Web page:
If Coastal Command did not yet possess suitable sub-hunting aircraft, there was an organization that did. The USAAF Antisubmarine Command began to receive in the autumn of 1942 factory-new B-24D Liberator bombers specially equipped to combat U-boats. Fitted with SCR-517 ASV radar, radio altimeters, and long-range navigational equipment, these aircraft were badly needed to reenergize Air Marshal Joubert’s Bay Patrol. It would, however, take British Prime Minister Winston Churchill’s personal intervention to get them into the fight.
Bringing the USAAF To St. Eval
Writing to Harry Hopkins, President Roosevelt’s personal emissary, Churchill asked for a force of USAAF Liberators equipped with microwave radar to work with Coastal Command against U-boats in the Bay of Biscay. Roosevelt deferred the question to General Dwight D. Eisenhower, then commanding Allied forces in North Africa. Ike agreed to Churchill’s request with one caveat: that he reserved the authority to transfer USAAF antisubmarine aircraft from England to Mediterranean bases at any time. Starting on November 6, 1942, U.S.-marked sub-hunter B-24s started winging their way across the Atlantic Ocean toward Great Britain.
Just getting there proved no easy task. While the first three Liberators crossed without incident, ferocious winter storms battered another flight of six planes so badly that five of them had to turn back. One B-24 disappeared without a trace, while the remaining four regrouped to make an arduous but safer journey along the South America-Africa-England route. By November 27, the 1st Antisubmarine (A/S) Squadron occupied its new home, RAF Station St. Eval in Cornwall. Its sister unit, the 2nd A/S Squadron, would arrive in early January.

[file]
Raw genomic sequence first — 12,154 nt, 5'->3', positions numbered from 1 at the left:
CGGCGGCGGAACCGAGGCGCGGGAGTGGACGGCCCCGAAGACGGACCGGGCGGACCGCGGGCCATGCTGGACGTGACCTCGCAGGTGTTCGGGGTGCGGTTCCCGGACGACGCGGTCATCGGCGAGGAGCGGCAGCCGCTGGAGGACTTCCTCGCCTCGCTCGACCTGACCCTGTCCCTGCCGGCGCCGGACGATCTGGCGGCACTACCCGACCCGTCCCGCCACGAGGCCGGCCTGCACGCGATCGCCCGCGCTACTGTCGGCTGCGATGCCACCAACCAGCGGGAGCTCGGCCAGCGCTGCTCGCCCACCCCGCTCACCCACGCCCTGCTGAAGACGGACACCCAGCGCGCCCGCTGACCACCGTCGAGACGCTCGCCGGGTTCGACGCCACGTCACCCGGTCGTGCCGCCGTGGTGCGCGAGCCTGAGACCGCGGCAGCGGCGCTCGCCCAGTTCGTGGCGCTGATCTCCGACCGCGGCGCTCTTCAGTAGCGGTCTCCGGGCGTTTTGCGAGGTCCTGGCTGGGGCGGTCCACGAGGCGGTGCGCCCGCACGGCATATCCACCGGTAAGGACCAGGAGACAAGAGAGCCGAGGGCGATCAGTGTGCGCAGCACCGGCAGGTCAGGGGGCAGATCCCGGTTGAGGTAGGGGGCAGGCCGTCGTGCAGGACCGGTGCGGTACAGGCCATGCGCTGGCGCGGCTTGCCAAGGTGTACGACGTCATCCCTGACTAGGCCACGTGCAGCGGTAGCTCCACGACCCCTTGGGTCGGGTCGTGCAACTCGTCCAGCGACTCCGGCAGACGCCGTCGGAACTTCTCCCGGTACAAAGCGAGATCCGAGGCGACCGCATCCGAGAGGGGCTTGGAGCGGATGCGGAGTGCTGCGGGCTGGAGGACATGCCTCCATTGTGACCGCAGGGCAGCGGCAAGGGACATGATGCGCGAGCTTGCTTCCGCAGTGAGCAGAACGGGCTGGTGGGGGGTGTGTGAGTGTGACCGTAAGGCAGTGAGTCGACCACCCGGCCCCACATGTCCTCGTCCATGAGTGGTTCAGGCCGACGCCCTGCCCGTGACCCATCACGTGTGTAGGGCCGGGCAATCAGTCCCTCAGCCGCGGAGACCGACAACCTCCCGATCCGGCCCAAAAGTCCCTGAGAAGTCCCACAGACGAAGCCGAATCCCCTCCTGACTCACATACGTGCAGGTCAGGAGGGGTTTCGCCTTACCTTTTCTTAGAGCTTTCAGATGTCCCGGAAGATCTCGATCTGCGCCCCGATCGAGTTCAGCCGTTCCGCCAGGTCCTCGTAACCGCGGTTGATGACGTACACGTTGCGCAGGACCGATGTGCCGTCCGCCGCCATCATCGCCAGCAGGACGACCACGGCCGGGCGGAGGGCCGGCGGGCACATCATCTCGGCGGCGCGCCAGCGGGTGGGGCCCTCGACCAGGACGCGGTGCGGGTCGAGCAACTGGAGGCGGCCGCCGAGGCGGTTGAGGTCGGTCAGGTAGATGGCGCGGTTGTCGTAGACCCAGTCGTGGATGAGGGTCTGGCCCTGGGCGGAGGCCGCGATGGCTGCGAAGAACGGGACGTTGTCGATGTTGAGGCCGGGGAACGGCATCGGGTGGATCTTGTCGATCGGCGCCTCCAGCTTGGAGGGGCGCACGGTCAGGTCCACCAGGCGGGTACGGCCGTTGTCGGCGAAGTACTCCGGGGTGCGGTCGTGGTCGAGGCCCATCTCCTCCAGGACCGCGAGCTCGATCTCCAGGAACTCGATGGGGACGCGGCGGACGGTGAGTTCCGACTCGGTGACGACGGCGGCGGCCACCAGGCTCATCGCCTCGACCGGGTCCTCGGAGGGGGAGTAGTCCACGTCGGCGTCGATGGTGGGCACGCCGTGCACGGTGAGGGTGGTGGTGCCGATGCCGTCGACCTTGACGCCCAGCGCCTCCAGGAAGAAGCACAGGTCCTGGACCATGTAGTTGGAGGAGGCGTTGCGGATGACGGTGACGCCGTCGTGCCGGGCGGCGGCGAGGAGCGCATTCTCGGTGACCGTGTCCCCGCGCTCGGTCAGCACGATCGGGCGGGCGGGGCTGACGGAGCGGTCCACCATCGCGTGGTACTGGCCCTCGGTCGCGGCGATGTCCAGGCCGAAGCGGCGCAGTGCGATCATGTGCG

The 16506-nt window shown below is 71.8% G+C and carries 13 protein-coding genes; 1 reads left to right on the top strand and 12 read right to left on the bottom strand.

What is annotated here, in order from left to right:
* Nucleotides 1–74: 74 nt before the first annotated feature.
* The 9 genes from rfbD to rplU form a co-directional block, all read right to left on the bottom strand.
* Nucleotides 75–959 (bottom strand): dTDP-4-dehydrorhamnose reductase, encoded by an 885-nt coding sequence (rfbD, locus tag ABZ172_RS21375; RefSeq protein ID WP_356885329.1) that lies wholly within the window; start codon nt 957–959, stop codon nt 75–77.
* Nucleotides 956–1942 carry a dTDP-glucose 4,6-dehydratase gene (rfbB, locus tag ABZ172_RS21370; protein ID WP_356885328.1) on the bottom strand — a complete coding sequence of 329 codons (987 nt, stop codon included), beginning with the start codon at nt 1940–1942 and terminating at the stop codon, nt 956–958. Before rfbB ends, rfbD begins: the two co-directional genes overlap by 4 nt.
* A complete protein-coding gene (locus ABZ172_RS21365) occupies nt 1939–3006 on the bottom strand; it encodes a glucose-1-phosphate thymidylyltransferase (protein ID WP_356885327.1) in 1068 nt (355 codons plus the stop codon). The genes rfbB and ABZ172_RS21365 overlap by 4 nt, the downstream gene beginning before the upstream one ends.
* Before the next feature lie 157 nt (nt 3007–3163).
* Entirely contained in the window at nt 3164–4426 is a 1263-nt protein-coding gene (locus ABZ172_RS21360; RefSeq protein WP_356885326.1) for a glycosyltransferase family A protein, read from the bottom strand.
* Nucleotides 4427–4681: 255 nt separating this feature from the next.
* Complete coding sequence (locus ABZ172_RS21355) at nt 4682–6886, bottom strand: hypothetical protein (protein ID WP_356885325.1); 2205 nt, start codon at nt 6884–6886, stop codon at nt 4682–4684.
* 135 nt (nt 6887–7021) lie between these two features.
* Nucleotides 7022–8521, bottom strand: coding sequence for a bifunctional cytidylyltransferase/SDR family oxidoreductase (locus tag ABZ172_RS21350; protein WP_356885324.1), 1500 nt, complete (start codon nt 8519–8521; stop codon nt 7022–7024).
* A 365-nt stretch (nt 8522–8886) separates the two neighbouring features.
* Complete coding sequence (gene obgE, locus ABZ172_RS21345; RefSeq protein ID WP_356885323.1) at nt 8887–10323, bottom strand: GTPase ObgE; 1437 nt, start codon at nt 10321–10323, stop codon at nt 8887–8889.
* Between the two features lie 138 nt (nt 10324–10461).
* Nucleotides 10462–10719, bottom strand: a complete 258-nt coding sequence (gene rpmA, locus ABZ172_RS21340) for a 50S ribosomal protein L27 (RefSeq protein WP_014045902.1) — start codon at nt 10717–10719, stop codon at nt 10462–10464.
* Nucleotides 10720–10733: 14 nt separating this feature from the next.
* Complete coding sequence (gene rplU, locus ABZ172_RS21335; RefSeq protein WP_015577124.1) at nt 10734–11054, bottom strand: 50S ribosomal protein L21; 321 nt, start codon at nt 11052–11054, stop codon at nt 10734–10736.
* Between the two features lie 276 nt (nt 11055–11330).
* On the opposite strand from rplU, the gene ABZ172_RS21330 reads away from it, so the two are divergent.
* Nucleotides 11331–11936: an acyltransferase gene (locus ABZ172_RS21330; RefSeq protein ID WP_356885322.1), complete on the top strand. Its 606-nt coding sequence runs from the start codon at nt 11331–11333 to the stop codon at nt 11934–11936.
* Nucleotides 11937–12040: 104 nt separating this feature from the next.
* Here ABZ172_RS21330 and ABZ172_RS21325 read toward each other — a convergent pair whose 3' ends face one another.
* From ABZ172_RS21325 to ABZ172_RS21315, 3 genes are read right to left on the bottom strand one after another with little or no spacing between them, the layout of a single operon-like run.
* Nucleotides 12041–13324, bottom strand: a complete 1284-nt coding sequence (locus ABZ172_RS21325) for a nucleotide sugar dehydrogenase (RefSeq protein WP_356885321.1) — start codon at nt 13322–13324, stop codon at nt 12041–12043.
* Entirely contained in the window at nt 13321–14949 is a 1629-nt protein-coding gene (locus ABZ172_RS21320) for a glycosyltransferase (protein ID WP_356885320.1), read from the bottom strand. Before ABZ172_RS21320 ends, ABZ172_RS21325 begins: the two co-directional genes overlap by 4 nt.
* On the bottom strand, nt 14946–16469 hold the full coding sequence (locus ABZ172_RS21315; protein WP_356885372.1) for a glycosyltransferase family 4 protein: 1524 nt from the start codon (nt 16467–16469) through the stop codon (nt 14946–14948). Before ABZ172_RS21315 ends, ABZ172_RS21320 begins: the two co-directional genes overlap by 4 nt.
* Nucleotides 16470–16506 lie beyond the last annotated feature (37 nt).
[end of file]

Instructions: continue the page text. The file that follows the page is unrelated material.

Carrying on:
Conditions at St. Eval proved less than ideal. First, no one knew the Americans were coming. Living and working conditions were Spartan; wartime RAF rations of brussels sprouts and cabbage were described by one USAAF airman as “unbelievably bad,” while gloomy English weather made staying warm a constant struggle. Compounding matters, St. Eval’s ramps and parking areas were already clogged by three squadrons of Coastal Command bombers as well as other RAF aircraft. No hangars existed for maintenance, so mechanics had to work outside. Darkness came early, as did winter winds that numbed the ground crews struggling to keep their planes operational.